Canadians are less satisfied with democracy: Study

A voter casts a ballot in this QMI Agency file photo. (DAVID BLOOM/QMI Agency)

A voter casts a ballot in this QMI Agency file photo. (DAVID BLOOM/QMI Agency)

QMI Agency

, Last Updated: 9:15 AM ET

Canadians are significantly less happy with the way their democracy works now than eight years ago, and partisan MPs are largely to blame, a survey has found.

Charitable organization Samara conducted the same poll in 2004 and 2012, gauging Canadians' feelings about the parliamentary system, and found a 20-point drop in satisfaction in less than a decade.

While 55% said they are satisfied with how our democracy works, that's down from 75% eight years ago.

And Canadians aren't pleased with the people they elected to represent them.

Most respondents gave their local MP a failing grade.

While most Canadians believe our democracy enables freedoms and equality, they're fed up with MPs who toe the party line at the expense of their constituents' needs and wishes.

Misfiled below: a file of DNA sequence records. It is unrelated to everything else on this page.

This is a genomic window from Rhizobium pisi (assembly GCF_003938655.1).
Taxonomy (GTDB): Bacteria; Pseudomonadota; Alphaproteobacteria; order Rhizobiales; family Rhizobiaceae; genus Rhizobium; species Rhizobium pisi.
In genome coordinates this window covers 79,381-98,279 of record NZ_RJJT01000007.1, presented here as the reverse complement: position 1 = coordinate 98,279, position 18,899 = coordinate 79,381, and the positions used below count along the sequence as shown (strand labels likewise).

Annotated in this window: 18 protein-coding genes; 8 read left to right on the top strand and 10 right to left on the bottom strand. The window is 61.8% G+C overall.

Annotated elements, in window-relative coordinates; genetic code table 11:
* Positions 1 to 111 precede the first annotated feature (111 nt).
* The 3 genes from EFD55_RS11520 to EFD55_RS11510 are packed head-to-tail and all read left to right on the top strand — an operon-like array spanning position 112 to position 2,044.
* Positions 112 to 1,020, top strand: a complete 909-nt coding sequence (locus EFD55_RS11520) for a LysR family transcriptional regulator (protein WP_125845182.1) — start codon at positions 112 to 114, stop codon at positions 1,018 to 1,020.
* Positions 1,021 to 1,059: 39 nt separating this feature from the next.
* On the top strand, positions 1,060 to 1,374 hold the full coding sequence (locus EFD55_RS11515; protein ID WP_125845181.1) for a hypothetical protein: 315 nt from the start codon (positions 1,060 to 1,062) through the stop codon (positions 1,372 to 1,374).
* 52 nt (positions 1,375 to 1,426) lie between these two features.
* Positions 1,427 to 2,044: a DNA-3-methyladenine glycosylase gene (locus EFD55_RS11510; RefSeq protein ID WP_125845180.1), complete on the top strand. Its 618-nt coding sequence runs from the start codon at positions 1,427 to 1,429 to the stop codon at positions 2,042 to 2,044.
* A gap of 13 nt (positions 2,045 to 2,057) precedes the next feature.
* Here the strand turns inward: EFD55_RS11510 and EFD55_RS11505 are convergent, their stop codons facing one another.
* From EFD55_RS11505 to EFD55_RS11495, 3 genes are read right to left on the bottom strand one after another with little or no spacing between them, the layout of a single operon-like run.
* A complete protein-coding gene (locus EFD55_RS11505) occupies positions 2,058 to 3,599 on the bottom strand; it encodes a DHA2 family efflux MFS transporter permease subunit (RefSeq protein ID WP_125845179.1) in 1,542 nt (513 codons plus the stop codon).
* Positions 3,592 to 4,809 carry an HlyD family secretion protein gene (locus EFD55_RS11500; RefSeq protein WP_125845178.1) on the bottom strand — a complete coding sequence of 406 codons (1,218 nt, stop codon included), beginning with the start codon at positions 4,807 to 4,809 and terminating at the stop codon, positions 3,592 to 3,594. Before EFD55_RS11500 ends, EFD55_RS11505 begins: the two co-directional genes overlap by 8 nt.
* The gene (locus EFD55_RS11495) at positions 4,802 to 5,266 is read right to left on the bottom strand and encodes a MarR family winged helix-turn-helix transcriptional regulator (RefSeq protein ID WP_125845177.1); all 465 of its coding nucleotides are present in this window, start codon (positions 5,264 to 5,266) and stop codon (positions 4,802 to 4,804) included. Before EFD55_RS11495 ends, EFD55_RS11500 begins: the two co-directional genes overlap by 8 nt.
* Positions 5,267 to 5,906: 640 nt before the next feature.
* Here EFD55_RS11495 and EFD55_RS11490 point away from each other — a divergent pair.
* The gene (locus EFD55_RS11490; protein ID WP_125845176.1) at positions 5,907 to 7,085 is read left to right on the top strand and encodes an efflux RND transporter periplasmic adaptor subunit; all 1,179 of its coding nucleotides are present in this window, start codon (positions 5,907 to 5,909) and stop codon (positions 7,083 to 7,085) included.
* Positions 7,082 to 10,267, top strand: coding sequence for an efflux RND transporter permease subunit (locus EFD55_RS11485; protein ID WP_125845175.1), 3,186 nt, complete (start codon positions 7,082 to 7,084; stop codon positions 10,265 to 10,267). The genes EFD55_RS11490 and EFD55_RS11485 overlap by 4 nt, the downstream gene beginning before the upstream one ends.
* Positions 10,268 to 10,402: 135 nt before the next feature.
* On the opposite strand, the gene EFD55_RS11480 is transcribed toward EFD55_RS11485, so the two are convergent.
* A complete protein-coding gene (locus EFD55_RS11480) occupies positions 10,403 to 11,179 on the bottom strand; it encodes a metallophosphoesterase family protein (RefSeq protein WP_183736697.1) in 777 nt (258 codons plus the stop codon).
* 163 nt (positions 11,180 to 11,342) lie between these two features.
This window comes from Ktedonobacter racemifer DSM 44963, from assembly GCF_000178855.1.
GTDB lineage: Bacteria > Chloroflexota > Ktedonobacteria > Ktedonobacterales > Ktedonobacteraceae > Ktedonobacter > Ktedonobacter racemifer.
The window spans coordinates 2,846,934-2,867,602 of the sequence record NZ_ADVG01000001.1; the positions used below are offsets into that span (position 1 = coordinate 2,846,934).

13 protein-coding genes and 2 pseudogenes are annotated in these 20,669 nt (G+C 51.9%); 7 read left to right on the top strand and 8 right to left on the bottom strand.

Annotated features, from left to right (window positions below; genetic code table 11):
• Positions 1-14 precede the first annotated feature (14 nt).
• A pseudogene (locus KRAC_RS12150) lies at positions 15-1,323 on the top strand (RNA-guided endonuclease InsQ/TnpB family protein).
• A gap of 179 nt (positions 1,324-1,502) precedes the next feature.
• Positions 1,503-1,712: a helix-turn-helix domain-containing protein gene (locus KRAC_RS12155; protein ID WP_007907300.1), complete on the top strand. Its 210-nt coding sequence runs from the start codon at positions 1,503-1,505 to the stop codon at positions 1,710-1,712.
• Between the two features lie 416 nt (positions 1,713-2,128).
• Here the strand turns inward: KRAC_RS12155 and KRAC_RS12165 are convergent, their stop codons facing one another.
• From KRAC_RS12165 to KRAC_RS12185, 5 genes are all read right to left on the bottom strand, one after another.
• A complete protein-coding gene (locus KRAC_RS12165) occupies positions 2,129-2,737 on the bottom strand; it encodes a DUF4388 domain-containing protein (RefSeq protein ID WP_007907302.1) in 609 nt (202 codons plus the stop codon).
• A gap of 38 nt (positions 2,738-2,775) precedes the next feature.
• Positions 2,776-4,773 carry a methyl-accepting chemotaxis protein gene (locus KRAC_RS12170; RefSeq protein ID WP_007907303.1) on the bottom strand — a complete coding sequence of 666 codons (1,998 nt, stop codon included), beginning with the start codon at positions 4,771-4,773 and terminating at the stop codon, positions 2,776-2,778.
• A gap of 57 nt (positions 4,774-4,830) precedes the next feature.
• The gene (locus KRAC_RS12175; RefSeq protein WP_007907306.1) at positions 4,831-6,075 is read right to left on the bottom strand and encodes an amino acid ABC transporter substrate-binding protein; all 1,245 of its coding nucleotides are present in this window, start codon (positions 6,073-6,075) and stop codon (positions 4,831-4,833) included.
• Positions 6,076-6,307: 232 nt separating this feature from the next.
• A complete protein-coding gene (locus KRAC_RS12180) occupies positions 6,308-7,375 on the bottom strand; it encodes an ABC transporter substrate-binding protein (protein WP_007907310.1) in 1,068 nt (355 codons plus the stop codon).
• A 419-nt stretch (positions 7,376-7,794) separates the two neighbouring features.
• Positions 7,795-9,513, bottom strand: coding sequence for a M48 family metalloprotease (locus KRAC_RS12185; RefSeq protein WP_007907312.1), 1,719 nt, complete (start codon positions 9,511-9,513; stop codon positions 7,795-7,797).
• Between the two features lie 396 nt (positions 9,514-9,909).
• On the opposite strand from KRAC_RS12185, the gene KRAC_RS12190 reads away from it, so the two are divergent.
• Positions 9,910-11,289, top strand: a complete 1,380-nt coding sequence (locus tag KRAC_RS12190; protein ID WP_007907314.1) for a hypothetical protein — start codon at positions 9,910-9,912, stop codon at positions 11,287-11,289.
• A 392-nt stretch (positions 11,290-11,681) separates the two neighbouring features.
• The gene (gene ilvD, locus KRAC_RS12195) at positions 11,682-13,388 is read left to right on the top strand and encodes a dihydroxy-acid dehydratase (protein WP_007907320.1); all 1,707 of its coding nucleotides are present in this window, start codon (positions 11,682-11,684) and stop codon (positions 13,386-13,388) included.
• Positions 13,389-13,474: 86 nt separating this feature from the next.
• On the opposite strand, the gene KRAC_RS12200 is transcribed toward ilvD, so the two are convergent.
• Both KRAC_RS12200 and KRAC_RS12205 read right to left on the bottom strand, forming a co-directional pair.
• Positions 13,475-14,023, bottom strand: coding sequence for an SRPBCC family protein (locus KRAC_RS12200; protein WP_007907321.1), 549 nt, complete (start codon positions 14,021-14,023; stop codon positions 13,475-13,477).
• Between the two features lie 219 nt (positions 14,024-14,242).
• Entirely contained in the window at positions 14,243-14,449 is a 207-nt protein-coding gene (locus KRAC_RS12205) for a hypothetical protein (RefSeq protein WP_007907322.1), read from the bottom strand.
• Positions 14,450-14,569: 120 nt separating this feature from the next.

For example, 46% said their MP represents the views of his or her constituents, while 61% said they represent their party's views.

Samara also interviewed 65 former MPs anonymously, and found that most went to Parliament with their constituents in mind, but found their hands tied by party demands.

"Certainly, part of an MP's role is to explain the positions of one's political party, but to what extent should it come at the expense of the ability to represent constituents' views to the party and Parliament?" Samara's report reads.

"What does it suggest about Canadian political parties if both MPs and citizens see those parties as being at odds with MPs' abilities to represent their constituents?"

Samara, whose goal is to improve political and civic engagement, polled 2,287 Canadians in 10 provinces. The poll has a margin of error of 3.1 percentage points, 19 times out of 20.


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